39 Facts About Curitiba


Curitiba is the capital and largest city in the state of Parana in Brazil.

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Curitiba is an important cultural, political, and economic center in Latin America and hosts the Federal University of Parana, established in 1912.

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Curitiba's economy is based on industry and services and is the fourth largest in Brazil.

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Curitiba was one of the host cities of the 1950 FIFA World Cup, and again for the 2014 FIFA World Cup.

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One theory is that the name "Curitiba" comes from the Tupi words kuri tyba, "many araucaria seeds" due to the large number of Parana pines pinecones in the region prior to its founding.

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Curitiba has an always humid subtropical highland climate, with some characteristics of the oceanic climate due to its abundant precipitation all year round and the relatively warm, but not hot, summer.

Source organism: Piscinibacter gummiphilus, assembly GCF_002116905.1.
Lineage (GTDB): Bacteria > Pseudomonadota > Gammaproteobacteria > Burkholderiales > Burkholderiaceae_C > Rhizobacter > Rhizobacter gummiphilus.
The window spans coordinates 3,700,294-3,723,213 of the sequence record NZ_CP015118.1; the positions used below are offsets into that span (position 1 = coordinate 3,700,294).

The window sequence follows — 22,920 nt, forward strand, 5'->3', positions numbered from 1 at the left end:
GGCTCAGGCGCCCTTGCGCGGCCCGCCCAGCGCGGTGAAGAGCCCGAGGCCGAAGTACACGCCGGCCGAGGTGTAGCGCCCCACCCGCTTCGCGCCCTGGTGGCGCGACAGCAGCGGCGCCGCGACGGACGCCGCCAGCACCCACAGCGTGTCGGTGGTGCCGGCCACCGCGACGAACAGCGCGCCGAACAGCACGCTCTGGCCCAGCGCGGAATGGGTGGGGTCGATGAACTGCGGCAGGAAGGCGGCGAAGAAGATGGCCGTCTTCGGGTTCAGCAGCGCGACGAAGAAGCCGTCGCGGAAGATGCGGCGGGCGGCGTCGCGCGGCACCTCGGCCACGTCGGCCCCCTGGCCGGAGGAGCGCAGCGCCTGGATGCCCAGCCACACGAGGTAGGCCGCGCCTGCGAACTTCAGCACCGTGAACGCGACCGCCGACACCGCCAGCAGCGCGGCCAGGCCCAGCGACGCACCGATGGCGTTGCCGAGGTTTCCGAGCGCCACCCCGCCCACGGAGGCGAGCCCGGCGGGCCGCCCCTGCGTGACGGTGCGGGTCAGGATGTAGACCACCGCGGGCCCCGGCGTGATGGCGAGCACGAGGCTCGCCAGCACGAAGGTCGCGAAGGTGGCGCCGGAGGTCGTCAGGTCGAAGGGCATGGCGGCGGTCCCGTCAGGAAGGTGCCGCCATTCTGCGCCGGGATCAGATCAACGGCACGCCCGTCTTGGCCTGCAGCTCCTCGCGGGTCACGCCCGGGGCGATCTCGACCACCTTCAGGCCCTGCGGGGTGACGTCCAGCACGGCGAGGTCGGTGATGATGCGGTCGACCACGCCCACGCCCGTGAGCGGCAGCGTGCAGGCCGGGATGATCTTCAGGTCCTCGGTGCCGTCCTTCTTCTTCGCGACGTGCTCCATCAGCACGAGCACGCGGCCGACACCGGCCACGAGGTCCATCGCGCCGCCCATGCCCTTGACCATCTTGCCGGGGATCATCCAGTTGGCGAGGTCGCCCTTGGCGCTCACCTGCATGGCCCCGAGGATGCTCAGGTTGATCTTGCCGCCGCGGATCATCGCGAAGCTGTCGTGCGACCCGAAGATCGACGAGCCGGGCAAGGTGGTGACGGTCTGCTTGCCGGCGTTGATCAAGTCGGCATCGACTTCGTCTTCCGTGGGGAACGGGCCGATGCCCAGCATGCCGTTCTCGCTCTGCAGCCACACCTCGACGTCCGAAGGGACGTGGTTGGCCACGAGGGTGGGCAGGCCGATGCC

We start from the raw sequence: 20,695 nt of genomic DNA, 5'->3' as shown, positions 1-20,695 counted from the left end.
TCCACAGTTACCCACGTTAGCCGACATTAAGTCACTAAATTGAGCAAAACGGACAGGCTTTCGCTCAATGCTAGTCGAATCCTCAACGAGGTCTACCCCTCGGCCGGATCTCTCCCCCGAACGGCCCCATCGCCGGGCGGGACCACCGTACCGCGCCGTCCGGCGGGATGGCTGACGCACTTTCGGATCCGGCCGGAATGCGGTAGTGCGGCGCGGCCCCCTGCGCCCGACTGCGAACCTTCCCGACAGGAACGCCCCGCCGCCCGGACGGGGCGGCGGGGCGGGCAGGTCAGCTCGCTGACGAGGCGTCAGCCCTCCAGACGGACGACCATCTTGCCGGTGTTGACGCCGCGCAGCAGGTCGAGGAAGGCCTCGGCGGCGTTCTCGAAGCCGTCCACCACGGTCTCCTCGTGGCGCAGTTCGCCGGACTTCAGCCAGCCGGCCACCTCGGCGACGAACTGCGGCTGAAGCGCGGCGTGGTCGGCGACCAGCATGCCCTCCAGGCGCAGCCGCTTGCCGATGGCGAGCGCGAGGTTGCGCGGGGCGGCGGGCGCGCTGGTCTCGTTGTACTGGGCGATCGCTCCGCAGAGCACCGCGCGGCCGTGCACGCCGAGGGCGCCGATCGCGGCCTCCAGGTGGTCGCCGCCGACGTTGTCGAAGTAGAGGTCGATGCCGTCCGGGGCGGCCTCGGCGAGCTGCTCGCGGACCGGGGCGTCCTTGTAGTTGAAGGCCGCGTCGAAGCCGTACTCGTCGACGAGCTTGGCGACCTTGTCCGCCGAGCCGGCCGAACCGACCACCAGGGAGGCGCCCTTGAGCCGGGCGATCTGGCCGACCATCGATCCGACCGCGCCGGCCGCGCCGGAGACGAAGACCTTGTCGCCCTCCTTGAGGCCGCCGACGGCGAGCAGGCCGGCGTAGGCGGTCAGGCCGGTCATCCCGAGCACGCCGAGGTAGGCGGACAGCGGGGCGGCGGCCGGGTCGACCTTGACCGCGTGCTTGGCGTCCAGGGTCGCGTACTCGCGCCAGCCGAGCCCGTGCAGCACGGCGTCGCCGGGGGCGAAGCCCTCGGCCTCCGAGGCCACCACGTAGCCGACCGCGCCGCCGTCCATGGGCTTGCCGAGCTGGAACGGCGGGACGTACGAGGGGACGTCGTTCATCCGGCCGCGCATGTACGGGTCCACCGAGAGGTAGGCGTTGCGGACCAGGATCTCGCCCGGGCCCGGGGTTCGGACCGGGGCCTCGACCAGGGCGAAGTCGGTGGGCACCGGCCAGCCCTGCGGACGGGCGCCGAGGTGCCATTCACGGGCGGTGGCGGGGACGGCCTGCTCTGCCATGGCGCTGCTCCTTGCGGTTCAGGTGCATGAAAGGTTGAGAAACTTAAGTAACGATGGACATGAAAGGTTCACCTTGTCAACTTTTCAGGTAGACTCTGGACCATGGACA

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Curitiba's weather is influenced by the dry air masses that dominate Brazil's midwest most of the year, bringing hot and dry weather, sometimes even in winter.

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Curitiba is located in the area of the Ombrophilous Mixed Forest, a sub-type of the Atlantic Forest.